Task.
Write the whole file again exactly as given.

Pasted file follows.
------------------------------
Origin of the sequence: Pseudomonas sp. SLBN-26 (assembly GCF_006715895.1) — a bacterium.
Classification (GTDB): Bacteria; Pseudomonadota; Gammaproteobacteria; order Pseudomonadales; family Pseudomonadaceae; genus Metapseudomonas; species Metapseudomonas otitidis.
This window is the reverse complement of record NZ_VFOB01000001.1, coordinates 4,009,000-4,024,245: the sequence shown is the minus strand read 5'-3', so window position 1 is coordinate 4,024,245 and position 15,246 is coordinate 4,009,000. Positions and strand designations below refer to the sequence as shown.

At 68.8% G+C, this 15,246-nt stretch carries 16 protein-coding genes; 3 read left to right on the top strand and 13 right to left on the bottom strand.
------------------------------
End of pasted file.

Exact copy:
Origin of the sequence: Pseudomonas sp. SLBN-26 (assembly GCF_006715895.1) — a bacterium.
Classification (GTDB): Bacteria; Pseudomonadota; Gammaproteobacteria; order Pseudomonadales; family Pseudomonadaceae; genus Metapseudomonas; species Metapseudomonas otitidis.
This window is the reverse complement of record NZ_VFOB01000001.1, coordinates 4,009,000-4,024,245: the sequence shown is the minus strand read 5'-3', so window position 1 is coordinate 4,024,245 and position 15,246 is coordinate 4,009,000. Positions and strand designations below refer to the sequence as shown.

At 68.8% G+C, this 15,246-nt stretch carries 16 protein-coding genes; 3 read left to right on the top strand and 13 right to left on the bottom strand.